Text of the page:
John the panel goes to boston on the 24th of may here is a link to register

Kevin Groff said...

I agree with Josh. I would put in an MDM solution to partition the corp from the personal data. We certainly have a solution for this and use it internally, but there are many others. For example, MD Anderson uses BoxTone. You should also get a handle on physician SMS texting. That is just now becoming an issue for us. However, ActiveSync is a "good enough" for most organizations versus doing nothing.

Billy said...

I am surprised that virtual desktops didn't come up. I know of at least one health plan that uses that technology to keep the data separate and secure. VMWare and Citrix both have that kind of solution and there is a lot of potential for providers there. I also wonder if smarter app design along with more use of cloud based services like ec2 will start to become more popular.

stgovitmgr said...

We have found great success with MobileIron. We needed to track and manage our agency iPhones, Android phones, and iPads. It lets us track who has what on which carriers, what software is installed, deploy profiles and security settings, and wipe them. It also lets us use the Apple Volume License Program to easily deploy apps to many devices with just one purchase. It's met all of our needs very well, and then some.

I've really enjoyed reading your blog for a couple of years now. I am an IT leader, and appreciate your insights. Please keep it up.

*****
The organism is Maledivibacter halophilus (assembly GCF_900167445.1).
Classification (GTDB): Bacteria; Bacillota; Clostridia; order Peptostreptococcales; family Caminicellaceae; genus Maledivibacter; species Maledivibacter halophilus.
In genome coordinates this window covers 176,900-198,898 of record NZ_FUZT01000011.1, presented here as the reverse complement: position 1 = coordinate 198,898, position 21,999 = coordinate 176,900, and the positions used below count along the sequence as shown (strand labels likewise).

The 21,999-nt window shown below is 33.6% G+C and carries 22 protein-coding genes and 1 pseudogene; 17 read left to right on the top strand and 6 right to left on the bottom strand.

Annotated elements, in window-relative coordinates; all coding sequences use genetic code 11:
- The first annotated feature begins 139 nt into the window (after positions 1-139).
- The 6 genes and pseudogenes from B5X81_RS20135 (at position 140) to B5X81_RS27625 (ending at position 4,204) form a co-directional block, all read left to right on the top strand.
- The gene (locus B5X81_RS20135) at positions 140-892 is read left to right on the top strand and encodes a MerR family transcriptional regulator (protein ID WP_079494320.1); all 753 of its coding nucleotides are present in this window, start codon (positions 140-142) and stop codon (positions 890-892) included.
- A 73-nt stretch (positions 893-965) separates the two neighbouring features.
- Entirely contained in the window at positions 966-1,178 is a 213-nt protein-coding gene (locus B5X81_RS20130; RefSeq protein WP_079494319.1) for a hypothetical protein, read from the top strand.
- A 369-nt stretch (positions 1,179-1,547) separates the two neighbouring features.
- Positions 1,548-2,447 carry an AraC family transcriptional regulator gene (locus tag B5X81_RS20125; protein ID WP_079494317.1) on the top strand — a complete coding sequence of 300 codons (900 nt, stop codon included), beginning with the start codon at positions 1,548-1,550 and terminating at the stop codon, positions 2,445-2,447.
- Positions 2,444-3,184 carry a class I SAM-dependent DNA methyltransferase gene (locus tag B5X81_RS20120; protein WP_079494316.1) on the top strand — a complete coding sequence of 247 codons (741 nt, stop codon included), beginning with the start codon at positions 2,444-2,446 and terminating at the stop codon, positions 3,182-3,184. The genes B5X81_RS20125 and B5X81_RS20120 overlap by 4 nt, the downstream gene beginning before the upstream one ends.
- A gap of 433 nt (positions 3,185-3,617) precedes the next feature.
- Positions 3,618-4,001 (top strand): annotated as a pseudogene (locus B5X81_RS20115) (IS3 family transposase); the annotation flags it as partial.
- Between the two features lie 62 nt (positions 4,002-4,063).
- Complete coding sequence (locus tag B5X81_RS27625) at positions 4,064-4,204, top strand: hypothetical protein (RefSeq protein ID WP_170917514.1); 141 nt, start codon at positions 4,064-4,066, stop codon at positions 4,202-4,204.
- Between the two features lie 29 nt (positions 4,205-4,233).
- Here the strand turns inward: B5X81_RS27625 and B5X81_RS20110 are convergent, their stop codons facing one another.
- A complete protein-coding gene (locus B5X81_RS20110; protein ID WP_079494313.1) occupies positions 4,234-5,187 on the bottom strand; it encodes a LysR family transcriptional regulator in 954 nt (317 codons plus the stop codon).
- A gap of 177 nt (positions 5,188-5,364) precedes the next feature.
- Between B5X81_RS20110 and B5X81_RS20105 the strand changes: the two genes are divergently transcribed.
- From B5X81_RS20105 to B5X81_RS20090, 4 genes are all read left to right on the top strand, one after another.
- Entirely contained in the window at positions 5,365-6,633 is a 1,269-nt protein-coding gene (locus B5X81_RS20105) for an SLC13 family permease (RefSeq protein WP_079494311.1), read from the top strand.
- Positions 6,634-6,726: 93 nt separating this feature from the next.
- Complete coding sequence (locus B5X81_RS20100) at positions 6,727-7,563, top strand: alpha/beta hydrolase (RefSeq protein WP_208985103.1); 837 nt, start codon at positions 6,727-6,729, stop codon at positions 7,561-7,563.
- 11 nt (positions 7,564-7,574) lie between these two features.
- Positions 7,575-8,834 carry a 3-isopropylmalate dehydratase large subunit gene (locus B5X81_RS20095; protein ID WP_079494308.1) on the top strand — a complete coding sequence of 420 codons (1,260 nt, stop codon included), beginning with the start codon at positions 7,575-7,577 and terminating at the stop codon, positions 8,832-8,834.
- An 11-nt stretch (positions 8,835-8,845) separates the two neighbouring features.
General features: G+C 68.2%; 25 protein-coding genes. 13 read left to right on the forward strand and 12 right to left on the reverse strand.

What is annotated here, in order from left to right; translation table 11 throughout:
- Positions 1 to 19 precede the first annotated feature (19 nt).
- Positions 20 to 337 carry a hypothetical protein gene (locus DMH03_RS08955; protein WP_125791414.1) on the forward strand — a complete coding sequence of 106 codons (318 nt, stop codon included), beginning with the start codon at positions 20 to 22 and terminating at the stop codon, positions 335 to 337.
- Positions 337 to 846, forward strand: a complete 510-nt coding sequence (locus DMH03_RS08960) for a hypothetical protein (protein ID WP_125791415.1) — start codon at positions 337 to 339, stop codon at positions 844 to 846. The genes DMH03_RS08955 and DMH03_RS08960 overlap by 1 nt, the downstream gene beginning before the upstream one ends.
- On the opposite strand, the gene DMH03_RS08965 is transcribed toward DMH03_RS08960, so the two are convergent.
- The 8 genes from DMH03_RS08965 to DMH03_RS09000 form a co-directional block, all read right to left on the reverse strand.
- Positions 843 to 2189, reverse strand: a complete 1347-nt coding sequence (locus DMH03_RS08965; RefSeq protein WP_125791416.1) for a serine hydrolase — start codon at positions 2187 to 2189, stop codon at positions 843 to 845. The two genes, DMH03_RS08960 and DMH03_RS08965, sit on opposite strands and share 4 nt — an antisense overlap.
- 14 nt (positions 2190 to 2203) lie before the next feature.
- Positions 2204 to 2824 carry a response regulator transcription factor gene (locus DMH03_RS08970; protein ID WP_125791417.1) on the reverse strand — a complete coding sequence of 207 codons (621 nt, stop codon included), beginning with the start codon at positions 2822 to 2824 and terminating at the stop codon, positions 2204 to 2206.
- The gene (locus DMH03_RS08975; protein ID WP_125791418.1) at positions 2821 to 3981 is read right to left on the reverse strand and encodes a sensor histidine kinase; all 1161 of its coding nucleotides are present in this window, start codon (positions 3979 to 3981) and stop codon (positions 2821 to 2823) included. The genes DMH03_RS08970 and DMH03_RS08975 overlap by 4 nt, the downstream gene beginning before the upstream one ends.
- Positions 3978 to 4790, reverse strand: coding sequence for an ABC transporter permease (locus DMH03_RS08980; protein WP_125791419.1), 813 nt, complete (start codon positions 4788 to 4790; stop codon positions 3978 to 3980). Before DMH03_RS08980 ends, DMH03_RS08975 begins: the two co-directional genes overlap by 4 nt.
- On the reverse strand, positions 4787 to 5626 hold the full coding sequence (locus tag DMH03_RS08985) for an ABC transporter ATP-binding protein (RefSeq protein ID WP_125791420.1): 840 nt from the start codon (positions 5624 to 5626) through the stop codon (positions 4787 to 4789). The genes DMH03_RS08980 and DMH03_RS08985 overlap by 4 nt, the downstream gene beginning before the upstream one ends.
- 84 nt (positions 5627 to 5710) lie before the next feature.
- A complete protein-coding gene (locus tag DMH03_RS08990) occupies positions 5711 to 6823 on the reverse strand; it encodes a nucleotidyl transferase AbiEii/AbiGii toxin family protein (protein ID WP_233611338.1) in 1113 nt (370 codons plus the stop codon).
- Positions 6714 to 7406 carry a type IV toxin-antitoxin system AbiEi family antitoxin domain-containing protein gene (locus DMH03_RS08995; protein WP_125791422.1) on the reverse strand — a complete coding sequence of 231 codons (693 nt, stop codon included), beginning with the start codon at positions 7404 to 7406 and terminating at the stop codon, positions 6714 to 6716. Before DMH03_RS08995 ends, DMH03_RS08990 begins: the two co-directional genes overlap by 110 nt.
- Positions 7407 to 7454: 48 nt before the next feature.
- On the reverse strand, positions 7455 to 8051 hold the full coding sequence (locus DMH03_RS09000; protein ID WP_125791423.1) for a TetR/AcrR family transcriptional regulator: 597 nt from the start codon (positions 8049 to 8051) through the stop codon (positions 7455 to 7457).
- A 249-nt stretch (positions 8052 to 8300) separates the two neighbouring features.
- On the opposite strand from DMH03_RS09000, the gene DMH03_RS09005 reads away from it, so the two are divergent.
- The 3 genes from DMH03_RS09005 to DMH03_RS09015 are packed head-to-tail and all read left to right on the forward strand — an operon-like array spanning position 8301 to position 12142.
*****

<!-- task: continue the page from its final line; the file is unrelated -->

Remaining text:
Andy Orr said...

Our company uses an MDM product called MaaS360 from Fiberlink. We use it to manage iOS and Android smartphones and tablets (ok... no Android tablets in use yet), although for now we only manage devices supplied to our end users by the company (no BYOD devices are on the MDM product).

Our company is in the healthcare space so we wrestle with many of the same issues you raise.

Taylor said...

Funny - MaaS360 and MobileIron are the two we are strongly considering for an MDM sitting on top of our Exchange and ActiveSync environment. We will also be using PKI for device and host authentication. We've studied these technologies, use cases, and attack vectors for the last ~7 months and these seem like an ideal combination of controls for devices.

Regarding separating corp vs personal data on these devices - many approaches use containerization (e.g., Good) or virtualization (eg VM View or Citrix Reciever) to keep data separate and secure. Think about these technologies as ways to get what you need.